Language diversities in the works of 16th century

  • Sevinc Ağayeva, dr.
Keywords: Divan, kelime grupları, sesteş kelimeler, Fuzuli

Abstract

Fuzuli played an exceptionally important role in the development of Aze- ri Turkish language. In the works he wrote in his native language he skillful- ly used words and expressions of folk language which made them understandable to a wider public.

This poet paid special attention to the language that people spoke and used it to describe certain situations more expressively, to bring emotions into the descriptions, to avoid repetition of same words, to evade monotony of his poetic tongue. He included folk phrases into the literature in his own way. Some researchers say that “not a single word of Fuzuli’s poetry can be excluded and interpreted independently, and that every word can be explained only in relation to other words in a text , as a Fuzuli-specific application”.

Formation of Fuzuli’s worldview was considerably inÀuenced by geog- raphic regions where he was born and lived: Baghdad, Karbala, Najaf, and Hillah. It is well known that, at Fuzuli’s time, Baghdad was one of the major provinces of Azerbaijan, mostly inhabited by Azeris. Importance given to the native tongue by S.I. Hatayi contributed to the spread of Azeri language so the literary circles of Baghdad used primarily this language.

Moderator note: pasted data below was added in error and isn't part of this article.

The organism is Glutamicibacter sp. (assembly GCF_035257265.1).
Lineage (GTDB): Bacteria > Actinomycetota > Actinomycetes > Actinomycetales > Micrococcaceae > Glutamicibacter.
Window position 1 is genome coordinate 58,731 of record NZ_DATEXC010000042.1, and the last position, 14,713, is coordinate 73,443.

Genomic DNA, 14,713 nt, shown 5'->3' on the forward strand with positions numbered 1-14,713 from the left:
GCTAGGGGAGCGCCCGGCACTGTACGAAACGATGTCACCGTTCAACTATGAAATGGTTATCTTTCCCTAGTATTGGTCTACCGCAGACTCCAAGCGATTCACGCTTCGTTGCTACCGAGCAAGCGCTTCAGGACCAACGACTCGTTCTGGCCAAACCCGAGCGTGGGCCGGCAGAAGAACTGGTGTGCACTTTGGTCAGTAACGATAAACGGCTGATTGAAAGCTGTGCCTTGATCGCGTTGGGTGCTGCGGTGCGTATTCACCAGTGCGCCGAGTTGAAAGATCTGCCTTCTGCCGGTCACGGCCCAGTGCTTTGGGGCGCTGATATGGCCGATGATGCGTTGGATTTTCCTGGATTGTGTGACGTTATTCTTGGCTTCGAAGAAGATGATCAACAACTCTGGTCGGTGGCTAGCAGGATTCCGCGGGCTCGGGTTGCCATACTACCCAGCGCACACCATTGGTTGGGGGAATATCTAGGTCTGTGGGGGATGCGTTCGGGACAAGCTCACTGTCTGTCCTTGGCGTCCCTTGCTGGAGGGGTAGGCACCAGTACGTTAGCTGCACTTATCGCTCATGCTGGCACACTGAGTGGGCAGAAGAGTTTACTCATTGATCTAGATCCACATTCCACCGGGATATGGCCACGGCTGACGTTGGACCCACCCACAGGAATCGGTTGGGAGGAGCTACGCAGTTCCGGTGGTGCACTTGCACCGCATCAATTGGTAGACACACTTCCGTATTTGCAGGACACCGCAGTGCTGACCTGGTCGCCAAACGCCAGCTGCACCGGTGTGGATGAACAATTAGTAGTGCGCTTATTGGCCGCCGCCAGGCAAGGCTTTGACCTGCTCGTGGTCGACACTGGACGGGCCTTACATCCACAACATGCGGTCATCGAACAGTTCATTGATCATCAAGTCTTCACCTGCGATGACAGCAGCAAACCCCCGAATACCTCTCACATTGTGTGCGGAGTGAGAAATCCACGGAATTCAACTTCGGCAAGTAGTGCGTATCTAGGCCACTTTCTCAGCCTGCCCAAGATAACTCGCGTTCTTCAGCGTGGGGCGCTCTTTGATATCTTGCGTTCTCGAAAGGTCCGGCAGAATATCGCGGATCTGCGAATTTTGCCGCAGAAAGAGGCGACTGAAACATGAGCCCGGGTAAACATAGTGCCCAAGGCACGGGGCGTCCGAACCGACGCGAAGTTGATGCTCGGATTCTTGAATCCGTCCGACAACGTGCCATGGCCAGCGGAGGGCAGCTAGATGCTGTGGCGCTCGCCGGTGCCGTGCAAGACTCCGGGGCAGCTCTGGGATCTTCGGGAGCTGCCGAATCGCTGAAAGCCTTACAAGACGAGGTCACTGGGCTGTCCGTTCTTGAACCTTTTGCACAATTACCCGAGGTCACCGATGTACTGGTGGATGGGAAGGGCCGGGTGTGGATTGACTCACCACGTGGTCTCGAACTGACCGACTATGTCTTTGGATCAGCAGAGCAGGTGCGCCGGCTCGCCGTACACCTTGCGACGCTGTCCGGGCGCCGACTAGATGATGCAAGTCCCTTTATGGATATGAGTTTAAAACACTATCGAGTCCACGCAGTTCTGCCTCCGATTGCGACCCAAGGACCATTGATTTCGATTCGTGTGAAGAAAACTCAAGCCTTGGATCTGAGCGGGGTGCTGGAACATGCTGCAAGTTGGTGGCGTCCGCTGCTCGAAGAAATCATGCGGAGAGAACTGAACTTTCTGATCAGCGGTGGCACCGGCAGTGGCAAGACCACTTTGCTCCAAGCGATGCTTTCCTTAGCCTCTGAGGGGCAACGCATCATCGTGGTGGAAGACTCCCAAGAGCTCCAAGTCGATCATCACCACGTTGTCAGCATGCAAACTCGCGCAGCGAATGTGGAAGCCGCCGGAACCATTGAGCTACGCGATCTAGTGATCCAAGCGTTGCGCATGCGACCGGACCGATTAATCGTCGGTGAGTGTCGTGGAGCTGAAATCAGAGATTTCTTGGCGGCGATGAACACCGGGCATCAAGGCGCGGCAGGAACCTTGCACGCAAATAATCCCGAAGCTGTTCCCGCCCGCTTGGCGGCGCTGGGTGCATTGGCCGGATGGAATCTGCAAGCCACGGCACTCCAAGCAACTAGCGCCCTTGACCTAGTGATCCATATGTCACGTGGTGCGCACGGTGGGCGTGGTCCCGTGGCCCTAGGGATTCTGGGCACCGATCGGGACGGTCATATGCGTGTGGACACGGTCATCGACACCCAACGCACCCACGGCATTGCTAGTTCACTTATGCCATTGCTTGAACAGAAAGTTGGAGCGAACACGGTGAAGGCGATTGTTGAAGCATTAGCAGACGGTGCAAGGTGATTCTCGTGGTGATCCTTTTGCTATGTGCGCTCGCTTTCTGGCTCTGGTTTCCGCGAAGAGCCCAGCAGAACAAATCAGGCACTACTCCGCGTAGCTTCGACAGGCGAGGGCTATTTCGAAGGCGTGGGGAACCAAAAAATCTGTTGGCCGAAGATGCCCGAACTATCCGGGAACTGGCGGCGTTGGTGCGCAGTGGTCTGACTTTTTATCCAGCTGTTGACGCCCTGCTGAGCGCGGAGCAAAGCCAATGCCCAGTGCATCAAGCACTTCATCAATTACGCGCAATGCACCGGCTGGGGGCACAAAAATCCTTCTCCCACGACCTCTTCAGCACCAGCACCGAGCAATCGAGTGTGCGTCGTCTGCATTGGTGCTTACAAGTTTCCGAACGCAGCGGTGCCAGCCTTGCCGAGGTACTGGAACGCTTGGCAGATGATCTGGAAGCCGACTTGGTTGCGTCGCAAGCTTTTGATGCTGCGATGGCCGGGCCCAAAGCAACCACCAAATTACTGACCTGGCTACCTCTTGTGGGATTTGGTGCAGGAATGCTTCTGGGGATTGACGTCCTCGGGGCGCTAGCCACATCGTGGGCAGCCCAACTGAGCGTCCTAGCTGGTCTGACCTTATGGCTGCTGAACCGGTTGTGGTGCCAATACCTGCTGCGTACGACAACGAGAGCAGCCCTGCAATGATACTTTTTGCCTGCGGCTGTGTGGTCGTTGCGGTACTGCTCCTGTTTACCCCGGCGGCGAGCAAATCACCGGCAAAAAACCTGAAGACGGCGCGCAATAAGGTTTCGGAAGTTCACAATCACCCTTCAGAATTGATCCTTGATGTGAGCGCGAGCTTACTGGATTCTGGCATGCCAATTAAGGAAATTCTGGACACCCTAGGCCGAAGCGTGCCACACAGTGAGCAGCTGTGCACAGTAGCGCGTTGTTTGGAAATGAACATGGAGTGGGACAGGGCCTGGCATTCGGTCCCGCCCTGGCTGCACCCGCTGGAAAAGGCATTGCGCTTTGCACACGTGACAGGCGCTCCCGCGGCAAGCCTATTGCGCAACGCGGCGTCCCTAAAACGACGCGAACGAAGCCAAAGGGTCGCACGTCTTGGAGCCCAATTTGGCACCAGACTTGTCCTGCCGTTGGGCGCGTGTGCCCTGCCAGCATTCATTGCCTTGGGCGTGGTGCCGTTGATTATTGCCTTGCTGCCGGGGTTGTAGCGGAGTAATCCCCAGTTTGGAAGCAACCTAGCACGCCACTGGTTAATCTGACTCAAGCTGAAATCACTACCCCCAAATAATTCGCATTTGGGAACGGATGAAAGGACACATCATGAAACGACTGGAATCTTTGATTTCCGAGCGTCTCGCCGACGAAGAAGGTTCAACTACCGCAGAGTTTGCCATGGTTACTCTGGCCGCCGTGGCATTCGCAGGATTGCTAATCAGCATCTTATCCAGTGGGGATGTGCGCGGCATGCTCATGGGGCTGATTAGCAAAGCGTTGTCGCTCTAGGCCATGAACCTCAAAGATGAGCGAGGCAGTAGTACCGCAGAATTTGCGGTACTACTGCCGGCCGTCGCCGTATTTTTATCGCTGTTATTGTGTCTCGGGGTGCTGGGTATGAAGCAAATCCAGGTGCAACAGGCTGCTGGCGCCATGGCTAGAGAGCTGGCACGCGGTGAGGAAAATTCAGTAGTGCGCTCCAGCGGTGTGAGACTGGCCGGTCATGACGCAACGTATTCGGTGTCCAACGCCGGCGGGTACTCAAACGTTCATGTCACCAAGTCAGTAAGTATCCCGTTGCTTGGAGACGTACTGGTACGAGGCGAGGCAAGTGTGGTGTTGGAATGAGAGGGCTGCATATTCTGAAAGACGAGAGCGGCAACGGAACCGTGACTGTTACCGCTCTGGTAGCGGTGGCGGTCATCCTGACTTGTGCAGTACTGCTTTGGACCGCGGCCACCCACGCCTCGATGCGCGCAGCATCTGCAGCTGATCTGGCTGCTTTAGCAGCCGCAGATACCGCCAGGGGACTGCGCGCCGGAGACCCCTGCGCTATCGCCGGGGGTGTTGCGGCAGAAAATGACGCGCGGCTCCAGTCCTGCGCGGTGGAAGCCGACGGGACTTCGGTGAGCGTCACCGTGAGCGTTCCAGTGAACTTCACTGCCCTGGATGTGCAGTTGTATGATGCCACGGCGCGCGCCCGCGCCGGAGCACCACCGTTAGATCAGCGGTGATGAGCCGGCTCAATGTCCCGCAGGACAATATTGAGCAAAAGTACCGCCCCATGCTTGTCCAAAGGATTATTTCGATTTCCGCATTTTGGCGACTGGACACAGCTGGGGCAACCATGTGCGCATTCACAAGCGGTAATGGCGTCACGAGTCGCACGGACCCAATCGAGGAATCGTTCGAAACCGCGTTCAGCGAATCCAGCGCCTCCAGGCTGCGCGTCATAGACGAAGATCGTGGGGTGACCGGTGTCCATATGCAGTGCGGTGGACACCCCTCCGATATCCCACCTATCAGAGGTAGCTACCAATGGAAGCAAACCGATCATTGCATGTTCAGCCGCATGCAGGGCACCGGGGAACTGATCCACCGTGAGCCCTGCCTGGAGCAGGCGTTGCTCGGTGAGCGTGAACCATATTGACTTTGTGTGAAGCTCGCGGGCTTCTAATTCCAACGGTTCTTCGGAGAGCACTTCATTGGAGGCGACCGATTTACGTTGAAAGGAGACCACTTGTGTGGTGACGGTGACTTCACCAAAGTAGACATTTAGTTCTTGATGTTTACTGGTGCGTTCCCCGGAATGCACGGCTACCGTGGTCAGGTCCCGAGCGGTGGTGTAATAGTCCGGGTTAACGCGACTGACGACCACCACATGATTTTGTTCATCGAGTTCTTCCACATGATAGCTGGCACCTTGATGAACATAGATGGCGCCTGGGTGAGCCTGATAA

In classical times, Nesimi, Hatayi, and Fizuli carefully selected meter, rhythm, and words, and created harmonic compositions. Fuzuli’s Divan in Turkish language is characteristic for diverse semantics of original Arabic and Persian words. Turkish word al which is in today’s language archaic, is used by Fuzuli in the meaning of “hile”, “mekir”, and “kirmiz”. Today, it is used only in the latter meaning and only in some phraseological expressi- ons such as al kirmizi, al yanak.

Published
2015-12-31
How to Cite
Ağayeva, S. (2015). Language diversities in the works of 16th century. Anali Gazi Husrev-Begove Biblioteke, 22(36), 121-130. Retrieved from https://anali-ghb.com/index.php/aghb/article/view/327
Section
Articles